Getting the Data InCreating a case for a new prospective student is simple: just log in to CiviCRM and create a new individual contact record for the person. Then add them to our mailing list group. Then create a record for their school. Then create a “student” relationship between them and their school. Then create a record for their teacher or guidance counselor. Then open a “prospective student” case. Then add the teacher/counselor as a case resource. Then send them an email and record that follow-up activity to the case. Okay, maybe it's not so simple; if an admissions person came back from tabling with a sign-up list of 40 interested students, repeating those 8 steps for every student would mean 320 page-loads/form-submissions just to enter the initial data. As one admissions person said when faced with that idea, “Are you kidding??” In response to the need for simplified data-entry, I sat down and wrote my first custom module: The Admissions Outreach Assistant, using Drupal's FAPI and jQuery for the interface, then passing the input into CiviCRM APIs. The result was cutting those 320 pages down to a single 3-step form:
- Enter the school, teacher/counselor, time & date of your visit
- Enter names & addresses of all the students you met
- Compose a follow-up email to those students (personalized with name tokens)
An API for CiviCaseThe biggest hurdle in writing this module was the little problem that it wouldn't be able to open cases via the case api, because there wasn't one. The friendly advice on the Civi IRC was “contributions welcome,” so with help from our GNU media intern Brylie Oxley, I wrote up an API that could create, read, update, and delete cases, and also create and read case activities. As my “reward” for contributing this code to the community, I got recruited to the Civi API team -- yep, not even a lousy T-shirt :).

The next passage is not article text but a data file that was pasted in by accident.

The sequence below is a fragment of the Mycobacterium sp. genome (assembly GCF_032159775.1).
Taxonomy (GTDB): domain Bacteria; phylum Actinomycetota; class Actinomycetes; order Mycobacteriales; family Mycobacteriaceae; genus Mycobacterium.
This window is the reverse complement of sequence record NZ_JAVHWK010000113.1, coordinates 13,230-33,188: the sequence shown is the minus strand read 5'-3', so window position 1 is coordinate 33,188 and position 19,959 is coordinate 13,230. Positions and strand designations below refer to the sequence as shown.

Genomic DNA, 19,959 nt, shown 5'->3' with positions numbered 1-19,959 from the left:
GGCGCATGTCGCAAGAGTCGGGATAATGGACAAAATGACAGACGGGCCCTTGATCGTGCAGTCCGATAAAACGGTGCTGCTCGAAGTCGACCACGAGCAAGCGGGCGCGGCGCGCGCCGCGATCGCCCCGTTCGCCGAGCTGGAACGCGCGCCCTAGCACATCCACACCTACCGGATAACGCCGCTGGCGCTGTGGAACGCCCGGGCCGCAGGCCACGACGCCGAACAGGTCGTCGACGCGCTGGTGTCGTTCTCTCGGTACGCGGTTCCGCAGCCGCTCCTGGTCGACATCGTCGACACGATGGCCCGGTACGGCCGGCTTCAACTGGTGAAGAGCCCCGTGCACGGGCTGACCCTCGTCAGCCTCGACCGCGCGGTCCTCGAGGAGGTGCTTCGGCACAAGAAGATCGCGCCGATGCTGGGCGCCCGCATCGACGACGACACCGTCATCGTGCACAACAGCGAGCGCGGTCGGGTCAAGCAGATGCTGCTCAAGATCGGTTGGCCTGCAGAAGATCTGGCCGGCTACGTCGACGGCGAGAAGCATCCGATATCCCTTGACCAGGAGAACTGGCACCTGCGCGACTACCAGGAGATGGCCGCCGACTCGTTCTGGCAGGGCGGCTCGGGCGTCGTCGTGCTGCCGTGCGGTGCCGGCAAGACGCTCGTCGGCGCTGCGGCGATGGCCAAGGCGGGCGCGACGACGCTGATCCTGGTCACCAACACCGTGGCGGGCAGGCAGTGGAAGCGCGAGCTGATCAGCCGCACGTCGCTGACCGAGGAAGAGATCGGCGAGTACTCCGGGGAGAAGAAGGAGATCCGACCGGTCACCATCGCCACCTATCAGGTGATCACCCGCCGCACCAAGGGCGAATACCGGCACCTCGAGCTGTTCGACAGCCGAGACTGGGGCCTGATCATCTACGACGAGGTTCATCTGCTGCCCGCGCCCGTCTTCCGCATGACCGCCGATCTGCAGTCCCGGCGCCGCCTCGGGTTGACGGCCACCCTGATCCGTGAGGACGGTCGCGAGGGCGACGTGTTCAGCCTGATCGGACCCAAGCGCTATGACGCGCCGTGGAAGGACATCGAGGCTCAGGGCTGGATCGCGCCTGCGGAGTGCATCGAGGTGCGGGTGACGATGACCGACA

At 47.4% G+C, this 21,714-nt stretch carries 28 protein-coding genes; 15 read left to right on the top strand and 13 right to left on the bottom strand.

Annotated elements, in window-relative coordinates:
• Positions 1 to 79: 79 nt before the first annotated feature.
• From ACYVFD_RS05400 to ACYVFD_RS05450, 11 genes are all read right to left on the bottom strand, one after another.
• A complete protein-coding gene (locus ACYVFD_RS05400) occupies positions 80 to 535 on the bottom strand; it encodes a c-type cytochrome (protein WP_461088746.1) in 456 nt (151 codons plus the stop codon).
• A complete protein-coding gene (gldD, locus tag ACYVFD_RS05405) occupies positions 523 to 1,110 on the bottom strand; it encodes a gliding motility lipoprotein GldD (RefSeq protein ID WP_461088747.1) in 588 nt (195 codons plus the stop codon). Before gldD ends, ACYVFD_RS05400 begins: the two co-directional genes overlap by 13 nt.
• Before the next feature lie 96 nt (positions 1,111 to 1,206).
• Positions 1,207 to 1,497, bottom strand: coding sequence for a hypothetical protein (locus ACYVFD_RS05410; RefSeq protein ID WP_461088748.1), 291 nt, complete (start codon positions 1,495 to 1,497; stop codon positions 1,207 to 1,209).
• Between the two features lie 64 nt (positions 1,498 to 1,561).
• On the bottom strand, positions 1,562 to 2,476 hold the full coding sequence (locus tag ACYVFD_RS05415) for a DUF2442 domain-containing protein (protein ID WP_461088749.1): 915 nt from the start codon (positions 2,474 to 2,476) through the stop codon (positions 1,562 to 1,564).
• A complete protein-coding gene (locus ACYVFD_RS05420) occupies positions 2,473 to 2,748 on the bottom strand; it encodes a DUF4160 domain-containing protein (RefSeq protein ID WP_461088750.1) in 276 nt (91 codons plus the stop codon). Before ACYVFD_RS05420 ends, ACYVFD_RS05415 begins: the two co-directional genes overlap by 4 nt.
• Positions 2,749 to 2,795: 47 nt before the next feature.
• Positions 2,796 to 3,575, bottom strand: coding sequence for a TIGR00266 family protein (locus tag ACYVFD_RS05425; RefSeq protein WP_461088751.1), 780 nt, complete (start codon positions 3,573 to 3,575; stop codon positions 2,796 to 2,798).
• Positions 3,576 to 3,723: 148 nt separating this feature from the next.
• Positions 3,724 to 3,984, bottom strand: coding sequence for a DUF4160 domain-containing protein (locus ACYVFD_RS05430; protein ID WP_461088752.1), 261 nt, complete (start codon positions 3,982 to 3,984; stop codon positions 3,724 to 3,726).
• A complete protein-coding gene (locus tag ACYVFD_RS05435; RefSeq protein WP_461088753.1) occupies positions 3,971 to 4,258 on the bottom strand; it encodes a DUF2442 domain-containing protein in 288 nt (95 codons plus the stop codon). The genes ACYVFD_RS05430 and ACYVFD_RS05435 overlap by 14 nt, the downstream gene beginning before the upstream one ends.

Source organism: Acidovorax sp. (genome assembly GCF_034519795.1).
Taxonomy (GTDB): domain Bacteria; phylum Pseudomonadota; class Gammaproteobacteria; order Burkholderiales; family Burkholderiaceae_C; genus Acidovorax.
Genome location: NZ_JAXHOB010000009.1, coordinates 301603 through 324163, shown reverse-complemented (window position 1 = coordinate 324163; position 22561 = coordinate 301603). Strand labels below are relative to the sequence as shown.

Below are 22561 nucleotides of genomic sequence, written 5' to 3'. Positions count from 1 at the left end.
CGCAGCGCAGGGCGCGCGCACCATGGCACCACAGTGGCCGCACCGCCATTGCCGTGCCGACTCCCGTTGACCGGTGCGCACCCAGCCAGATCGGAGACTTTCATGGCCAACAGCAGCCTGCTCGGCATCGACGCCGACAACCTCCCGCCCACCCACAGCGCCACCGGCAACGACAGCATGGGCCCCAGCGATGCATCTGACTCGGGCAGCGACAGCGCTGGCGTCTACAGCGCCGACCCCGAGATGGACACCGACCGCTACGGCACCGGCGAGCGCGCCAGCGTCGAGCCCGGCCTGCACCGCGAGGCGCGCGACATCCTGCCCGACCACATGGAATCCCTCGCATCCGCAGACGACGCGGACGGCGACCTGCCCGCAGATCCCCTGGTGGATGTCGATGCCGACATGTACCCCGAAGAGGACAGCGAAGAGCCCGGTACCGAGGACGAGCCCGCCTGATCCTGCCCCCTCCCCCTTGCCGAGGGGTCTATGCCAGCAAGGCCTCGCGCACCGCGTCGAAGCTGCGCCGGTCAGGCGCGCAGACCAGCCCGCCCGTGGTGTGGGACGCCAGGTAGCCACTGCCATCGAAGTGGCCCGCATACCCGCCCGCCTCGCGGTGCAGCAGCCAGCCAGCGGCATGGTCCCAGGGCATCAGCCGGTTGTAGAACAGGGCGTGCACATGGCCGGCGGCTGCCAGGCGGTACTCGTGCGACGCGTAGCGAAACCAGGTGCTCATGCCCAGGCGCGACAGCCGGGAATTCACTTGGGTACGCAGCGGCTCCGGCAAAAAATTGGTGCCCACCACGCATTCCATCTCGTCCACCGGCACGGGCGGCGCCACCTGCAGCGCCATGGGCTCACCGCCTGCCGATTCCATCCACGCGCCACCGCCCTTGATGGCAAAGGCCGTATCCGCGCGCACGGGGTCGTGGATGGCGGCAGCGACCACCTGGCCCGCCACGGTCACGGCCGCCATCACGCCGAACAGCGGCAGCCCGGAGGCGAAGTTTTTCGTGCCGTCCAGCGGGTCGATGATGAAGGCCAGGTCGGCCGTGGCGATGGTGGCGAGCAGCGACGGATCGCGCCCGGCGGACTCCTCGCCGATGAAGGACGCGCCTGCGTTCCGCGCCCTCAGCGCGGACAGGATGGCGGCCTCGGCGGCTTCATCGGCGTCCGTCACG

Introducing: Case Bulk OperationsNow that they were getting spoiled with such an easy way to add students and create cases, I started to get a lot of questions from our admissions staff about how to manage them all. In CiviCRM, there's only one way to manage cases: one at a time. “But what if I call 15 people's voicemails and want to record all those activities at once?” Or, “I want to schedule a follow-up activity with these 20 students for next week.” Or, “what about when a staff person leaves and we want to reassign all 200 of his cases to someone else?” Or even something as simple as: “what if I want to view details of all my cases at once?” It was time to get back to coding. This time I set out to create a single interface that would allow staff to search, sort, filter, manage cases, and work with case activities without having to navigate between pages. Since, from the user's point-of-view, there isn't any difference between cases and case-activities, I wanted to erase that distinction in the interface; so instead of requiring the user to click “manage case” before they could see and work with the activities, this interface would do it all. And the same would be true of the bulk operations: if you can change 20 case statuses in one click, why not be able to add or update 20 case-activities the same way? The result looks a lot like Drupal's bulk operations interface, with some extra jQuery goodness to speed things up. The table presents a lot of information, so I made use of hover-links, popups, and tooltips to keep things out of the way until they are needed. CiviCase's “View Activiy” popup is so great that I shamelessly stole it (with the minor improvement of adding an animated spinner to give people something to look at while it's loading). At the top of the screen are filters, which allow you to display cases by status, case manager, start date, by the time since the last completed activity or time until the next scheduled activity, by the student's state, High School, or the outreach trip we met them on. Below that are bulk operations, which seamlessly allow you to update case data (case status and case manager), contact data (HS graduation date and semester of interest) and case-activities (schedule follow-up, send email, and create or update various activities). The form fields appear as needed (for example, choose “send email” from the bulk actions menu, and the subject and body fields appear for you to type your message, along with a little box of instructions about how to use tokens). And below that, of course, is the table of students, which presents the most important contact, relationship, case, and case-activity information about each student in a click-sortable table, with some links to take you back to civicrm in case you want to do something really complex. As a finishing touch, I made use of a graphing library to construct some colorful charts and graphs to present an overview of it all: how many active cases we have and who they're assigned to, a timeline of incoming and outgoing communication, and how well we're doing at following-up.